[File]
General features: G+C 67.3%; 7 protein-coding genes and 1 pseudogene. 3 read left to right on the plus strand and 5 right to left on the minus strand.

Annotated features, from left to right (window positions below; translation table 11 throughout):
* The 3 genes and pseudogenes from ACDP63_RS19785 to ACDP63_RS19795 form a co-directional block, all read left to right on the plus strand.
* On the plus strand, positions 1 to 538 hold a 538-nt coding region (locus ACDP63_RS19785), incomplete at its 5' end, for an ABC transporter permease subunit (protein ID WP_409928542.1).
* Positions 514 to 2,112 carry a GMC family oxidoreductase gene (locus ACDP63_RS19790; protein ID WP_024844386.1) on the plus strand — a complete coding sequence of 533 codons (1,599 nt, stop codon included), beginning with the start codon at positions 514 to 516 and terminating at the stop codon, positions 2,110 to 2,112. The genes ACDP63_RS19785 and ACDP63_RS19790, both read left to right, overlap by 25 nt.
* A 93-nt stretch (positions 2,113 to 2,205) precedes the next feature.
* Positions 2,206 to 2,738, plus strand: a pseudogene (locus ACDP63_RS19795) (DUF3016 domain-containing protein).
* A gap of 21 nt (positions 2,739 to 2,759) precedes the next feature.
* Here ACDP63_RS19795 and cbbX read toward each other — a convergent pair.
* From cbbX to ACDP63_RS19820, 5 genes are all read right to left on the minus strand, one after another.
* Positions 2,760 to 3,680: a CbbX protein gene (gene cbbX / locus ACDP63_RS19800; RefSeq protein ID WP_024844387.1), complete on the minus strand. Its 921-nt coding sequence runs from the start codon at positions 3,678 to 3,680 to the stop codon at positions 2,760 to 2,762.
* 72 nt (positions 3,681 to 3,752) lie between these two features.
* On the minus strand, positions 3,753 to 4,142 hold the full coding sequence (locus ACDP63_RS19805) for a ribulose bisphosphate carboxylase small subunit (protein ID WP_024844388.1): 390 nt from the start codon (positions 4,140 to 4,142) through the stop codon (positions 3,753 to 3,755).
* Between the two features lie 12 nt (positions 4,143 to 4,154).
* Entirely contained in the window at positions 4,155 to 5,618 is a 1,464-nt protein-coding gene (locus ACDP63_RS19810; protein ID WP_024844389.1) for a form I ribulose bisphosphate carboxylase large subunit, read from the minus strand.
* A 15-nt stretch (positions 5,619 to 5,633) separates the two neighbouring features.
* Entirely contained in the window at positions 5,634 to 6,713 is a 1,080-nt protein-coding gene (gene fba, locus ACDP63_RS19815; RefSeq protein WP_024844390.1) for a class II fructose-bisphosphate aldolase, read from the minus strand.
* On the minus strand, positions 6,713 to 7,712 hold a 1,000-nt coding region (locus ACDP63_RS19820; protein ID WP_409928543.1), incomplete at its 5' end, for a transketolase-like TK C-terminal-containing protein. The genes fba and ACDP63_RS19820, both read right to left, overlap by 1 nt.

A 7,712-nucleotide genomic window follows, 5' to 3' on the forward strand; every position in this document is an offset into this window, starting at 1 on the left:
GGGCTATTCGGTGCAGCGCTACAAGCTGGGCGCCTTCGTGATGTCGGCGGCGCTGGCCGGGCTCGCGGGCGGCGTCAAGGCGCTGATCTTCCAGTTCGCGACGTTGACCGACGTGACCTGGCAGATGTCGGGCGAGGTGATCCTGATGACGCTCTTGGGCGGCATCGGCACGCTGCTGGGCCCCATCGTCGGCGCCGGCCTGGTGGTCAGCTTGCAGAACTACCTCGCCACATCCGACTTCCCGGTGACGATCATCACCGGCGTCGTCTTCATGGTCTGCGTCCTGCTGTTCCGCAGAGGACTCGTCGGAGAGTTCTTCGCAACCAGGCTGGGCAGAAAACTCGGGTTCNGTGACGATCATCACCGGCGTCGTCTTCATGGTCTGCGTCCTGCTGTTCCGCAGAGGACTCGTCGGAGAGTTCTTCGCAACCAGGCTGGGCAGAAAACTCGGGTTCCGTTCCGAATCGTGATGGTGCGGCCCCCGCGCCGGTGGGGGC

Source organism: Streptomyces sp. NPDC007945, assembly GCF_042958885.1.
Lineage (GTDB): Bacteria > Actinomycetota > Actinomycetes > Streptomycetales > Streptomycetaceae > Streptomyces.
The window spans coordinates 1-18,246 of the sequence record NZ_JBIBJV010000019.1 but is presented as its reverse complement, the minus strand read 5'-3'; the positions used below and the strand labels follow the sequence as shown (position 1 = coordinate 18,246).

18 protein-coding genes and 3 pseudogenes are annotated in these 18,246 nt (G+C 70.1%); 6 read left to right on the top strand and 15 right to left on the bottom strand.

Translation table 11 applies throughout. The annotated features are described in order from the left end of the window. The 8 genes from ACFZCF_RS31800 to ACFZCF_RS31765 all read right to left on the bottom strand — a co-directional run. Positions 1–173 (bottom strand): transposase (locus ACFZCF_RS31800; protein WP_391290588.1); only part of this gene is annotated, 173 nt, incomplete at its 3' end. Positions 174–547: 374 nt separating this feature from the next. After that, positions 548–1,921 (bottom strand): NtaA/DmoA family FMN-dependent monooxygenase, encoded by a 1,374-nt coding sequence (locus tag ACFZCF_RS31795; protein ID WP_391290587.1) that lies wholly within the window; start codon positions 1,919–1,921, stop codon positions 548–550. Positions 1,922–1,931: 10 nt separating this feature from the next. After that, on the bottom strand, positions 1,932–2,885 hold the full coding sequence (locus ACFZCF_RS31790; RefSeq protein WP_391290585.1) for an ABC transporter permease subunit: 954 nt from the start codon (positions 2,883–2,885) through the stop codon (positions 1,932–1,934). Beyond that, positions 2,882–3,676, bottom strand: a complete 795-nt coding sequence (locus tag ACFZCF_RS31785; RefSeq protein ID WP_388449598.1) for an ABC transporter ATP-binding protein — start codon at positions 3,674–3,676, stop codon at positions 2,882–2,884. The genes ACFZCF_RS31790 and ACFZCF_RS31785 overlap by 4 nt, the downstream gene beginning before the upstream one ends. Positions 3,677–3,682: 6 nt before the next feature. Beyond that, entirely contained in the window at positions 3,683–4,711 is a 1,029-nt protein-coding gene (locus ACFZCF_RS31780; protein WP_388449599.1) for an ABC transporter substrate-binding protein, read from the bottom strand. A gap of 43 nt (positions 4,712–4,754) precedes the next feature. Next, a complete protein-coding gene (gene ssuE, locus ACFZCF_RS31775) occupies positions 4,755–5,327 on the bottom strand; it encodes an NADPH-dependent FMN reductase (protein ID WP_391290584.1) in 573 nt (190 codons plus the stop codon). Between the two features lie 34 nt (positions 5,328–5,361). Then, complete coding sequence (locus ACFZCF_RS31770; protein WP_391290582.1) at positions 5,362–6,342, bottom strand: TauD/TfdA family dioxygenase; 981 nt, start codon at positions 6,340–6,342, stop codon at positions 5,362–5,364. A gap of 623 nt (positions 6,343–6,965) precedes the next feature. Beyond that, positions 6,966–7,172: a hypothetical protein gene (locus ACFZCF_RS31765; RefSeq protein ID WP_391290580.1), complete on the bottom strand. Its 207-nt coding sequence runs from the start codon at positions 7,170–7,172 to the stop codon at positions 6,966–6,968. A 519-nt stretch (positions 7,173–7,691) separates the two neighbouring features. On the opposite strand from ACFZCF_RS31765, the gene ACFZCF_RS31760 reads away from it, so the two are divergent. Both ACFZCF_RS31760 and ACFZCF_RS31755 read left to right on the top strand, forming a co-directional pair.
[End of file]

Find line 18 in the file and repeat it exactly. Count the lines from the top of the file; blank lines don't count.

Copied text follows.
* On the minus strand, positions 6,713 to 7,712 hold a 1,000-nt coding region (locus ACDP63_RS19820; protein ID WP_409928543.1), incomplete at its 5' end, for a transketolase-like TK C-terminal-containing protein. The genes fba and ACDP63_RS19820, both read right to left, overlap by 1 nt.